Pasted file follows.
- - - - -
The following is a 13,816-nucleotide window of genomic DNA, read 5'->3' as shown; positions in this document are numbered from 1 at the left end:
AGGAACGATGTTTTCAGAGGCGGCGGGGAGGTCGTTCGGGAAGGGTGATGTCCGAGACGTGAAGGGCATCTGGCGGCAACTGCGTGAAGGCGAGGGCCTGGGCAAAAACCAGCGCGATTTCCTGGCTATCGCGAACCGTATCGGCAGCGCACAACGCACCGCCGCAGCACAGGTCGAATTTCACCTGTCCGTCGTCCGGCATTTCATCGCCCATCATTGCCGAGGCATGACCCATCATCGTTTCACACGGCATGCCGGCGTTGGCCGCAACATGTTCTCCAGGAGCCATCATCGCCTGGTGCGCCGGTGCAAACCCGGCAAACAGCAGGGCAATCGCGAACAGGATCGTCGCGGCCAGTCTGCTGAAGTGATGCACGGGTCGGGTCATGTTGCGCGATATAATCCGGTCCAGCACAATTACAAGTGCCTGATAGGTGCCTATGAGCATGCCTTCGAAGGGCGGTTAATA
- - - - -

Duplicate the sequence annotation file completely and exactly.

The following is a 13,816-nucleotide window of genomic DNA, read 5'->3' as shown; positions in this document are numbered from 1 at the left end:
AGGAACGATGTTTTCAGAGGCGGCGGGGAGGTCGTTCGGGAAGGGTGATGTCCGAGACGTGAAGGGCATCTGGCGGCAACTGCGTGAAGGCGAGGGCCTGGGCAAAAACCAGCGCGATTTCCTGGCTATCGCGAACCGTATCGGCAGCGCACAACGCACCGCCGCAGCACAGGTCGAATTTCACCTGTCCGTCGTCCGGCATTTCATCGCCCATCATTGCCGAGGCATGACCCATCATCGTTTCACACGGCATGCCGGCGTTGGCCGCAACATGTTCTCCAGGAGCCATCATCGCCTGGTGCGCCGGTGCAAACCCGGCAAACAGCAGGGCAATCGCGAACAGGATCGTCGCGGCCAGTCTGCTGAAGTGATGCACGGGTCGGGTCATGTTGCGCGATATAATCCGGTCCAGCACAATTACAAGTGCCTGATAGGTGCCTATGAGCATGCCTTCGAAGGGCGGTTAATA